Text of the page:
Auckland Council's long-term plan (LTP) is its mechanism for funding initiatives and work programmes in support of the Auckland Plan 2050.
Elected representatives make decisions on what will be funded and when funding will be available, and how much ratepayers, residents and users will contribute to delivering on different outcomes in the Auckland Plan 2050.
Having a clear plan of Auckland Council's spend on infrastructure, community facilities, transport, environmental, cultural, economic and social programmes also enables the council to work with central government on how, when and what they will contribute to Auckland's development.
Auckland Council uses a number of tools to fund and finance its contribution towards delivering the plan's outcomes. The key tools are:
- property rates
- contributions from developers
- charges for water
- charges for other specific services.
The council's financial strategy details how these tools enable investment while maintaining a focus on ratepayer affordability, efficiency in delivery and prudent borrowing.
Auckland Council, central government and others continue to investigate new approaches to funding and financing. These include:
- use of market and incentive-based tools
- efficient and flexible pricing of infrastructure and service delivery
- demand management
- private sector participation.
Auckland Council will continue to use funding and financing tools available within existing legislation, and may seek legislative change to expand the range of funding tools available.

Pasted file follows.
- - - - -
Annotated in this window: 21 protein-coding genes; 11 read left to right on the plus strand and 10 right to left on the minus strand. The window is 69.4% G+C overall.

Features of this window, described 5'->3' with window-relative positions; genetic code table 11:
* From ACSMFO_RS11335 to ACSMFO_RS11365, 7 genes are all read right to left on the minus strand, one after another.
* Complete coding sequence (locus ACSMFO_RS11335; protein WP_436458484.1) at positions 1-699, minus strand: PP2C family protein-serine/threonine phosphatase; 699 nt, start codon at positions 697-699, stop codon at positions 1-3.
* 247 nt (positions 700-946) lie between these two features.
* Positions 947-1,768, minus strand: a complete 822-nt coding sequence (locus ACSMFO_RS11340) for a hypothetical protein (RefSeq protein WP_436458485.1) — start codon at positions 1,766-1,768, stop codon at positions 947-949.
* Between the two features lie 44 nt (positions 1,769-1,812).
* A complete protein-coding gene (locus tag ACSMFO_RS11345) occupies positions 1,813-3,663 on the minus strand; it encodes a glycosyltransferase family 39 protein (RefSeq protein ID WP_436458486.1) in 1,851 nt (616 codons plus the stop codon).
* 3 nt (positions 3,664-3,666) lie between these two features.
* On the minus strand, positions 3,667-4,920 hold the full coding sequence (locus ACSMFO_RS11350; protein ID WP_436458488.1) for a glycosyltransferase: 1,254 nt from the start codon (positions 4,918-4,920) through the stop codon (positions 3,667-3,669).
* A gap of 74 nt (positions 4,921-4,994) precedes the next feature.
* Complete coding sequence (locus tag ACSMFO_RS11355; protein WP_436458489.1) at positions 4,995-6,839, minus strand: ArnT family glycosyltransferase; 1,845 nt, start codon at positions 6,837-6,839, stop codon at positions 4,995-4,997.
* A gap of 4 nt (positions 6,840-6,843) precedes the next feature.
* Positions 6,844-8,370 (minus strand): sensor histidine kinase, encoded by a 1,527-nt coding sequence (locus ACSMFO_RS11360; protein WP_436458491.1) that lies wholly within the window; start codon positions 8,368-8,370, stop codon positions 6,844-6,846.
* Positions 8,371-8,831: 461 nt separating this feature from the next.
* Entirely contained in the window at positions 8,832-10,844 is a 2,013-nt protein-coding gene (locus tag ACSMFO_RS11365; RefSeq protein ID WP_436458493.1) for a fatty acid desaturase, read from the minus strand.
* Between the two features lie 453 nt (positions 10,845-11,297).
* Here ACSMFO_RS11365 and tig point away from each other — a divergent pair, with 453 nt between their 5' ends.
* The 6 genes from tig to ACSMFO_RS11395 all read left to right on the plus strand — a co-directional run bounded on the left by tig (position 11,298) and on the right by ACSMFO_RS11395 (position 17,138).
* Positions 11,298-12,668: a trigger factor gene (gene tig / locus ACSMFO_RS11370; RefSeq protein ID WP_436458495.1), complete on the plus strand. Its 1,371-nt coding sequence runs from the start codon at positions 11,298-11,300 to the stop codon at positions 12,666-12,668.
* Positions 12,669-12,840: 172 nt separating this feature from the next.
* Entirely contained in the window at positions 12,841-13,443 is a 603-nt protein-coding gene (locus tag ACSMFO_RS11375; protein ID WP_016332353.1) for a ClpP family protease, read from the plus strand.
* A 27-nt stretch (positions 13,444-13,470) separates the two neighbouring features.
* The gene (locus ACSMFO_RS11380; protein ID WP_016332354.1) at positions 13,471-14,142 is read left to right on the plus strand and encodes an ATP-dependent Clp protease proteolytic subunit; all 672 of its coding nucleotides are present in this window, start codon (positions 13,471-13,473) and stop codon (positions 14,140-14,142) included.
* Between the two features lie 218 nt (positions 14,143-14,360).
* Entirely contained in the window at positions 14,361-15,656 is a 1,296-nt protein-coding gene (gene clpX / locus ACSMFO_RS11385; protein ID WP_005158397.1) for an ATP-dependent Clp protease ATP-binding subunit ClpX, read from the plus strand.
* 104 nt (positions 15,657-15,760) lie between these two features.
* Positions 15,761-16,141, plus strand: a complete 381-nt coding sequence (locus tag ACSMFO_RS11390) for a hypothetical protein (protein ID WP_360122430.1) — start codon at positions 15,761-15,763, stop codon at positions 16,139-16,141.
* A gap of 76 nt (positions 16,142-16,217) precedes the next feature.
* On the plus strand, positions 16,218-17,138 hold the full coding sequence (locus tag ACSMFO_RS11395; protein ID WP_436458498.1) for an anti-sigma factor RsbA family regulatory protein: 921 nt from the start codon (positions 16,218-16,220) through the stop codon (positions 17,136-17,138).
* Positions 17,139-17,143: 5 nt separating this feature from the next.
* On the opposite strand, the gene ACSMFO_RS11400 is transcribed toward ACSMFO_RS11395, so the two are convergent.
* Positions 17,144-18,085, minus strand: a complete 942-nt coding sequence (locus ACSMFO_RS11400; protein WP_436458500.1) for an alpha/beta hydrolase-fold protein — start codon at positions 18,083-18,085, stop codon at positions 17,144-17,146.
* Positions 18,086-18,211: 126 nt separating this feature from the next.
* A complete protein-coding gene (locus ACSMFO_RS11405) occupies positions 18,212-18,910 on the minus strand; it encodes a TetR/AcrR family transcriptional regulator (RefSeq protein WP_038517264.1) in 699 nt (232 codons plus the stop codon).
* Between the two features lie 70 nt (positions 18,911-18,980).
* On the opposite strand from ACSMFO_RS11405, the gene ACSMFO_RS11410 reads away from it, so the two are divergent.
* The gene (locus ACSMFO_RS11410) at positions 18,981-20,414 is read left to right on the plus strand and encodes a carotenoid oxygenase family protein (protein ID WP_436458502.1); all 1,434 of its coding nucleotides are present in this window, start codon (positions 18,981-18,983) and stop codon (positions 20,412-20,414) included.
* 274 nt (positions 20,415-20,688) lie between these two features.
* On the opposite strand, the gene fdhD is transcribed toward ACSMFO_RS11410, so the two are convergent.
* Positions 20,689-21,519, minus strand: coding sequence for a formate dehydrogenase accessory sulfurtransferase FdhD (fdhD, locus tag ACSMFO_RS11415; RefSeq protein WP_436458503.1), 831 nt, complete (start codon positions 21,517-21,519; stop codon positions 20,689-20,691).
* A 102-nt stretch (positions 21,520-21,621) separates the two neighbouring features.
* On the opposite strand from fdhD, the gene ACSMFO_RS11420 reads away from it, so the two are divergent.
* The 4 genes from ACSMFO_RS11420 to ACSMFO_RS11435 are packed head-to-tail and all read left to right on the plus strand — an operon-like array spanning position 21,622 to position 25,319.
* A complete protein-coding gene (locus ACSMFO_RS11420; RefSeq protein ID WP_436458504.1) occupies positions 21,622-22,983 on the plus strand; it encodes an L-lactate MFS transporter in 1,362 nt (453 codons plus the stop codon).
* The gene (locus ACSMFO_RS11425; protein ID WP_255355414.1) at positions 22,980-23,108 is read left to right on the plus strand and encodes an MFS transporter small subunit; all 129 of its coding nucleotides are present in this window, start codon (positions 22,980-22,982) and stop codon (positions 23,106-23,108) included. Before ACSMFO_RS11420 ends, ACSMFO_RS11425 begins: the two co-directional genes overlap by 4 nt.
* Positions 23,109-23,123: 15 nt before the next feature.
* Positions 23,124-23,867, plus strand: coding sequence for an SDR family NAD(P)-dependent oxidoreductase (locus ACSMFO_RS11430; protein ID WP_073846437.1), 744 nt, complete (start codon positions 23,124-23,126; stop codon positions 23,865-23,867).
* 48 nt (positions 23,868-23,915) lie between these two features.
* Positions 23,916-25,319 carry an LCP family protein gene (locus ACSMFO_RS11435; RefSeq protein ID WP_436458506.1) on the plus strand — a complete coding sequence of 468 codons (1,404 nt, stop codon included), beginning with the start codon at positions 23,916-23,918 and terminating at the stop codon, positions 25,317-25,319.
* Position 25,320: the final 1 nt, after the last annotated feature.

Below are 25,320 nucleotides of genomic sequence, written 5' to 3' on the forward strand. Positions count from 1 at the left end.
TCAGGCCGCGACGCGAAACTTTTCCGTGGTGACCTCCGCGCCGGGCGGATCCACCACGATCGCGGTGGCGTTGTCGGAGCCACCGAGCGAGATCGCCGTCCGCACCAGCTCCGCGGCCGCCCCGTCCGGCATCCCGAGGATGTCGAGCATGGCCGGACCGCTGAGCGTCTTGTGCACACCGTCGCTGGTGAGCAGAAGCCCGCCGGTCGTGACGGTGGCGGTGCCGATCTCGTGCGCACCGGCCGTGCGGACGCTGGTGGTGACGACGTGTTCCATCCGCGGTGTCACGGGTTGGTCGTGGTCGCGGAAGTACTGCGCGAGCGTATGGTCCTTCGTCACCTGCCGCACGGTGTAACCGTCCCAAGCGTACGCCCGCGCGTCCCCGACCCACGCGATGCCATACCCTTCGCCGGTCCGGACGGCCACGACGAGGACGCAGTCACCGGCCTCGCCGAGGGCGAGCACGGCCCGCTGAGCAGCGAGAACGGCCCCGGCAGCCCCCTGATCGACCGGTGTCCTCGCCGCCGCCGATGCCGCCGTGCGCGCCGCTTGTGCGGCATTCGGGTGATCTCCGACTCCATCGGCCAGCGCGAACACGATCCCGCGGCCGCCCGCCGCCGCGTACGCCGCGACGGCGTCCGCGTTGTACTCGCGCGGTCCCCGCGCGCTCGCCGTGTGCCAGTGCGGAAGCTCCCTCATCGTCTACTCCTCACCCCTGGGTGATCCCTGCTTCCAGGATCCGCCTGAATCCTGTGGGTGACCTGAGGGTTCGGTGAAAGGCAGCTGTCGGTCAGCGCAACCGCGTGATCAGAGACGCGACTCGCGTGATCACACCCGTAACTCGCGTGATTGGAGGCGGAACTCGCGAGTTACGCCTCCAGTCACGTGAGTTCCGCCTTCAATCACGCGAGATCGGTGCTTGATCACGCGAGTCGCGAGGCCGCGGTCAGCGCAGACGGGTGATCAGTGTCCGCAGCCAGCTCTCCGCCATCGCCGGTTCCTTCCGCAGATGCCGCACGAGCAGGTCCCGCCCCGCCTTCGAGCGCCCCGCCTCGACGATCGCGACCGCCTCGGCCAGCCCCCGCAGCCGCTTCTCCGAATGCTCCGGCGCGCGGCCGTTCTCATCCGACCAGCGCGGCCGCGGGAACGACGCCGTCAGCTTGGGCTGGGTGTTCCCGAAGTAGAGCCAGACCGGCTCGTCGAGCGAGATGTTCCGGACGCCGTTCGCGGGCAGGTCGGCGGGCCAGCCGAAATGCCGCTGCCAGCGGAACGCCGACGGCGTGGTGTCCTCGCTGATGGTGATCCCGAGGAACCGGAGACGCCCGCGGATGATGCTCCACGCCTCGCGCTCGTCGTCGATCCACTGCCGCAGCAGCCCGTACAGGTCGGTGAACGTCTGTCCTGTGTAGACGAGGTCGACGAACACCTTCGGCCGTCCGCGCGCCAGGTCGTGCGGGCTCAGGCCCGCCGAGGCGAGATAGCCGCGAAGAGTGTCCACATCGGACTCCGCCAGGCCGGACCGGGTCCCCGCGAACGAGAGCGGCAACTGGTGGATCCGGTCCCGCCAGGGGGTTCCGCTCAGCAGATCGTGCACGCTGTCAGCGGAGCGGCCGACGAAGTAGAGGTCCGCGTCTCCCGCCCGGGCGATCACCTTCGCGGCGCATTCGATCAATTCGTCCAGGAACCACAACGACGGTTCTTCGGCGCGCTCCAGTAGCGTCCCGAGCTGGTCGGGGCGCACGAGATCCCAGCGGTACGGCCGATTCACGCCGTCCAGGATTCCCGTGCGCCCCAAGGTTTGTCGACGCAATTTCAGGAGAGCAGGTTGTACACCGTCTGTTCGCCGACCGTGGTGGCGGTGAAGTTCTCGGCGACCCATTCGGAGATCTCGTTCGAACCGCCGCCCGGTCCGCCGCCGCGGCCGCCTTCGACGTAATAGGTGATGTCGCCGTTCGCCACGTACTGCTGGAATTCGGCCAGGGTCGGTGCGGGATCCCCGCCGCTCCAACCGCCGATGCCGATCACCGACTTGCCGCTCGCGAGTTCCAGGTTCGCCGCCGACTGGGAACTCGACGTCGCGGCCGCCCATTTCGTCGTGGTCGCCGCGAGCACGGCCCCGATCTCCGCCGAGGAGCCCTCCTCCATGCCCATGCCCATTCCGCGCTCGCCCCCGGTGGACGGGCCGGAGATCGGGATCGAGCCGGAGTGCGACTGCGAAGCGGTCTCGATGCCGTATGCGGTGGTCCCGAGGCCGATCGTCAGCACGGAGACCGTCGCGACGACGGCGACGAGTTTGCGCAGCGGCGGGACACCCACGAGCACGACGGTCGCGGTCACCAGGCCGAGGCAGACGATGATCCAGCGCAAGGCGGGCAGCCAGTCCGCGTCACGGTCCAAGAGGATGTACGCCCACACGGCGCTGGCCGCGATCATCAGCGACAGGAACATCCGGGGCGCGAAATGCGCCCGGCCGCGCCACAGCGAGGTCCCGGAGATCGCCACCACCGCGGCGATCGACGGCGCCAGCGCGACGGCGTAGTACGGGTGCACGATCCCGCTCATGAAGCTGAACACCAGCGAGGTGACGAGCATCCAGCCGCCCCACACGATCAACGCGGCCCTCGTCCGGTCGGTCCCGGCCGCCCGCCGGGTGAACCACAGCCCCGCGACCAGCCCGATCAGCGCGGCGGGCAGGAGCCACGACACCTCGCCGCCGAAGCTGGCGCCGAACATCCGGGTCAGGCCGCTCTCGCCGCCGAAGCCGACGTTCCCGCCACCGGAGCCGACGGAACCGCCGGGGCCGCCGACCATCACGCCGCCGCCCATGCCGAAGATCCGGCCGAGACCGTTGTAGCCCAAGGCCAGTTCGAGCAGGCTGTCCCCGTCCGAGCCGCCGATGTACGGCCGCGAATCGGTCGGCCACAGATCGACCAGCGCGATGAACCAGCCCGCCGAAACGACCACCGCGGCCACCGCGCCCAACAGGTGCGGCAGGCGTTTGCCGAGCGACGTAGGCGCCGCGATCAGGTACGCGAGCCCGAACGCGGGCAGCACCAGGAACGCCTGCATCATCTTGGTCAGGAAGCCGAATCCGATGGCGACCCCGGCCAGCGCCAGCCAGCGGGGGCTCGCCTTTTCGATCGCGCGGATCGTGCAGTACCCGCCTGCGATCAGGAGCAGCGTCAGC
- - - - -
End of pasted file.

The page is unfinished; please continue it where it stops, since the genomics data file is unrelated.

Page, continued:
Legislation that enables a regional fuel tax came into effect in June 2018. Initially available only in the Auckland region, the fuel tax provides a funding tool for regional councils to raise revenue to fund transport projects that would otherwise be delayed or not funded. Within Auckland the regional fuel tax applies from 1 July 2018.
Read more about the council's
Updates to the Auckland Plan 2050
The Auckland Plan 2050 was adopted in June 2018.
The plan is a 'living plan' that will evolve to address emerging or changing issues, as well as reflect updated data and evidence.
As local, national and international conditions and circumstances change and affect Auckland, the Auckland Plan will need to adapt.
New and revised data, links to new government or Auckland-based policy, and examples of delivery programmes and innovative projects will be added periodically so that it remains up to date and relevant.
This approach of creating a 'living plan' will not change the strategic direction, but will allow it to remain current and relevant.
Major issues or disruptions may require changes to parts of the plan, possibly all of it. Any changes to the plan's direction would need formal consultation.